Harvest began on October 13th under a perfect blue sky, followed by a couple of weeks of work in the cellar and some 22 months of oak ripening for the wines.
Despite all the words, the best way to appreciate a vintages character remains the tasting of the wines. So you should appreciate the effusiveness of spring in the “Château du Cèdre”, the minerality of cool summer nights in our cuvee “Le Cèdre”, and the accuracy of autumnal tannins in our “GC”.
Bottled in autumn 2010 after some 22 months of ageing in oak barrels, this blend of Malbec and some 10% of Merlot and Tannat shows up with a dark but sparkling, violet colour in the glass.
The spicy nose gradually opens with a smell of ripe and juicy cherries and hints of smoke and tar. A smooth attack and a dense but fluid palate with tight tannins.
The long final solidly stands on an almost perfect balance between structure and freshness, surrounded by fresh fruits, cinnamon and cloves.
Written by Marc Vanhellemont, translation S. Nickel
In the French region of Cahors, the Cot, a grape variety commonly known as Malbec, shows a particularly powerful and elegant expression. Amongst the great winegrowers of this region, Pascal Verhaeghe from the Château du Cèdre might be considered as one of the most talented. Like no one else, he distils elegance, power, nifty tannins and individual character from the Aquitania limestone soils of his vineyards. Even more since the estate has become “organic”…
Dark ruby colour with slight purple hints. Nose: A fruity adventure without frills; cherry marmalade with cinnamon and red currant jelly slightly coloured by black- and blueberries. Mouth: Tightly woven tannins slip like silk over the tongue, caressing the taste buds just enough to be thrilled. A nectar, discretely flowing through the palate, whispering about its bouquet and the mouth filling roundness to come.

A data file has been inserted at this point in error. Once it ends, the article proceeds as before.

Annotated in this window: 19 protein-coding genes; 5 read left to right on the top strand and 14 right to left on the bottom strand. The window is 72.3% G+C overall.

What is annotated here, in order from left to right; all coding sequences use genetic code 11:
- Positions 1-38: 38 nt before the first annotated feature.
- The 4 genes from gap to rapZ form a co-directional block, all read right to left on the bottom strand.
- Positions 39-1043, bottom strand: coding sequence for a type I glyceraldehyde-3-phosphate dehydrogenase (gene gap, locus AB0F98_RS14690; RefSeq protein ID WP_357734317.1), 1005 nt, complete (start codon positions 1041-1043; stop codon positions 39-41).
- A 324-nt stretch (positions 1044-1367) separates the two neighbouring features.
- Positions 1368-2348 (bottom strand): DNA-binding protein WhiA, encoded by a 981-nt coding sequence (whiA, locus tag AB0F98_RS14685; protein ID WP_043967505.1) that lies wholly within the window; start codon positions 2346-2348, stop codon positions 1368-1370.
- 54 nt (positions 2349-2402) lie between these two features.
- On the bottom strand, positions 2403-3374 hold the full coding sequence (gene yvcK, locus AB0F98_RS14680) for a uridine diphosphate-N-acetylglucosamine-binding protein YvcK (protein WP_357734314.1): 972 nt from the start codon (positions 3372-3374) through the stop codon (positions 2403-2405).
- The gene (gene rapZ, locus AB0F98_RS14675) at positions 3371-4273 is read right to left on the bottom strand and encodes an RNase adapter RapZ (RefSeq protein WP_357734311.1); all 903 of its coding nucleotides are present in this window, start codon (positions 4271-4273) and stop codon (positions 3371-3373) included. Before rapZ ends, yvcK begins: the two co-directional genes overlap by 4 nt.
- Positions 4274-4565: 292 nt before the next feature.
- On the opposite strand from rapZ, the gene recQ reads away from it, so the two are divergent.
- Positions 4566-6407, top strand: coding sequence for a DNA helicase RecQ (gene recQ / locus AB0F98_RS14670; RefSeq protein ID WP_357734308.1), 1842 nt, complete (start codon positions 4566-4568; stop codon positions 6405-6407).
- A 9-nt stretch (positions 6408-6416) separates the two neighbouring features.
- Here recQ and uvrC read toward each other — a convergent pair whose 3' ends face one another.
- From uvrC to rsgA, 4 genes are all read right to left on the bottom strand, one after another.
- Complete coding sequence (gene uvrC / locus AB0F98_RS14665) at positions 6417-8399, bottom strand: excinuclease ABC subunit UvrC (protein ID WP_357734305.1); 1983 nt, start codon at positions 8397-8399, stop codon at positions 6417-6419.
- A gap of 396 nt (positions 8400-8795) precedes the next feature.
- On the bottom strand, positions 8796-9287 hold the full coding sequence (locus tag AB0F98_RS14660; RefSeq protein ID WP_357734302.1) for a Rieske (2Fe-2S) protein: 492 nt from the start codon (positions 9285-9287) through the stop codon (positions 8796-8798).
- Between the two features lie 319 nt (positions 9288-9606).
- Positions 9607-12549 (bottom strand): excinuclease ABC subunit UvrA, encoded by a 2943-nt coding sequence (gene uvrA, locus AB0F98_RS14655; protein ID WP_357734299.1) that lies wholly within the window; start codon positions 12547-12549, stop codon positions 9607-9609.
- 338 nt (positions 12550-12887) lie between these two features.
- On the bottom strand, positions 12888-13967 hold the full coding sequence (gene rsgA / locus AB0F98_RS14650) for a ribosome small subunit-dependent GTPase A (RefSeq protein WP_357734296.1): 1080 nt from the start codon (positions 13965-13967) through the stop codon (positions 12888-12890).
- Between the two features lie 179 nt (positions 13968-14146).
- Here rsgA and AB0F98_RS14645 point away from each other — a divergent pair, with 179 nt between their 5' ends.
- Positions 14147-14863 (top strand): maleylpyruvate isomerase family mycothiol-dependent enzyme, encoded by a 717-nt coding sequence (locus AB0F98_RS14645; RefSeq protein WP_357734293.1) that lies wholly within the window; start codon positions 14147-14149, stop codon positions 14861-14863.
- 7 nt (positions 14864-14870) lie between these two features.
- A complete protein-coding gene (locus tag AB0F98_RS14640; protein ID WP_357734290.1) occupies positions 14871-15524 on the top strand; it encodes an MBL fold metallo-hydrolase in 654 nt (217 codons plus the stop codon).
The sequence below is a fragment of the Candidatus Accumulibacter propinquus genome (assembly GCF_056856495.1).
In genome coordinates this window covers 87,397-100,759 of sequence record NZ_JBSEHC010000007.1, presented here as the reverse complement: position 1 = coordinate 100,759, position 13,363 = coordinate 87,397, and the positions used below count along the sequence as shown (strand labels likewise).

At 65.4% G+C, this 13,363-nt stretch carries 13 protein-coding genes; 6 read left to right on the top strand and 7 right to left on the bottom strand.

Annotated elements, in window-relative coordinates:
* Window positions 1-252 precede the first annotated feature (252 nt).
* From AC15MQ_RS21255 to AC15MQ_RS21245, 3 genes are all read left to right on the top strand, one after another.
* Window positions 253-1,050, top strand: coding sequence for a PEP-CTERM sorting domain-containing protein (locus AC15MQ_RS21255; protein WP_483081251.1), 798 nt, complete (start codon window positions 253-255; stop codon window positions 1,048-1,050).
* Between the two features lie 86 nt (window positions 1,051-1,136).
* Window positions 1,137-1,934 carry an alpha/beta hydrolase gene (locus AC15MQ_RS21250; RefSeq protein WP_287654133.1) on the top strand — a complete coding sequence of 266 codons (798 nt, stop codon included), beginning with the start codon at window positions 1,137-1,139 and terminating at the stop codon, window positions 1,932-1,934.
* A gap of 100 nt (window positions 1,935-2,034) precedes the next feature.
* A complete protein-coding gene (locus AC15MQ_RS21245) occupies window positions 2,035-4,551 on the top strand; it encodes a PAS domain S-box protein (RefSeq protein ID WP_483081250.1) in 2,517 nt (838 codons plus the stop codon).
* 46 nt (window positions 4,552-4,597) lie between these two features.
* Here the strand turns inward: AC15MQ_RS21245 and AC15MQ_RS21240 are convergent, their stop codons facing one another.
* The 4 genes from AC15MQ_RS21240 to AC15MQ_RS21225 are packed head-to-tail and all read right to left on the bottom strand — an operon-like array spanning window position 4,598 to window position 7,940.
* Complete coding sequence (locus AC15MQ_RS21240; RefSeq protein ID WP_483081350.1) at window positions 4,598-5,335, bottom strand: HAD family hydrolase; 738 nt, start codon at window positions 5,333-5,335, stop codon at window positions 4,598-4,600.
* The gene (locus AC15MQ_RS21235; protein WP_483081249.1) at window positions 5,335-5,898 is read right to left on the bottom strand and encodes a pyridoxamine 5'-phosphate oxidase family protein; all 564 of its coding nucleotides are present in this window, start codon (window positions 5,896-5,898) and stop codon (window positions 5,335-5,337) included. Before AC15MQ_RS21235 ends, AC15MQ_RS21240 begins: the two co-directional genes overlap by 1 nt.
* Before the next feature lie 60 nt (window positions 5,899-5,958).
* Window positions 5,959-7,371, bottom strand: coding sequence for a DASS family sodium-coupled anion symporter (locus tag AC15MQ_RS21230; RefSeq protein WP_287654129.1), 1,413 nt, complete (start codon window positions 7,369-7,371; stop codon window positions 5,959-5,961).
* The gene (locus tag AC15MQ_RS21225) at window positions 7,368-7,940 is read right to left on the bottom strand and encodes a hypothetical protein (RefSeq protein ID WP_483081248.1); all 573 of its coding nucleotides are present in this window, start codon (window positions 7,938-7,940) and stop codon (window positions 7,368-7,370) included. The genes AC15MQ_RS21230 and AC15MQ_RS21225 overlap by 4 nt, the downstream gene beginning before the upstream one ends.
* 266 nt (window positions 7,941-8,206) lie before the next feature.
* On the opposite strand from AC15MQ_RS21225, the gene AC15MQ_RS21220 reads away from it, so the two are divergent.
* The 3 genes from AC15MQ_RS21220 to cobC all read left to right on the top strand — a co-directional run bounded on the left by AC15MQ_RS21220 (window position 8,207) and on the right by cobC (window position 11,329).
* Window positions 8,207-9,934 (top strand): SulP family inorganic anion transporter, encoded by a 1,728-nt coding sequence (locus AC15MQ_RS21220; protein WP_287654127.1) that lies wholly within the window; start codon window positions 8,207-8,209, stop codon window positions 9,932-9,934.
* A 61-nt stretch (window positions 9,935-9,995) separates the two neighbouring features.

A wine made of 90% of Malbec and 10% of Tannat et Merlot. Entirely destemmed, the grapes are macerating for some 30 days and malolactic fermentation is done in oak. The wine ripens for 20 months in barrels, about one third of which are new.
Food paring: A wine with a lot of character, but less austere than one might expect. Haemoglobin and lipids seem to be the best partners to escort this wine: Goose or duck, stewed or roasted, with wine, oranges or mushrooms. It will polish the last headstrong tannins and emphasize the fruity character. Furthermore, some spicy, grilled sausages with tomato and beans will give a tasteful reply to the Malbec.
Pale, light green yellow. Nose: Apricots, white peaches and freshly toasted bread with pistachio paste and violet fragrance. An aromatic, palatable wine, only made from Viognier grapes, fermented in 500 Liter oak barrels, half of them new. Nine months of ripening on fine lees.
Food paring: Excellent for aperitif, with freshwater fishes, white meat or certain cheeses like Comté or Cantal.
Léon Verhaeghe from Morsleede in Flanders, left his native country in the early 20th century to settle in south-western France. His son Charles started a farm in 1958 planting some vines on the property, and adding one hectare of vineyards every year. Today Pascal manages the 27 hectares of the estate together with his brother Jean-Marc.
“We do organic farming. We’ve started in the early nineties by banning all herbicides from the vineyards and managed to get rid of all chemical spraying agents by 2002. This really improved the quality of our grapes and encouraged us to ask for organic certification in 2009.” (Pascal Verhaeghe)
Have a look at this video posted on Youtube by Grape Radio. Natasha Hughes, a UK-based wine writer, describes some of the aromas that can be found in both young and aged Malbec wines from Cahors, France.
It’s a very interesting description of Malbec and Cahors wines. Watch it - taste it!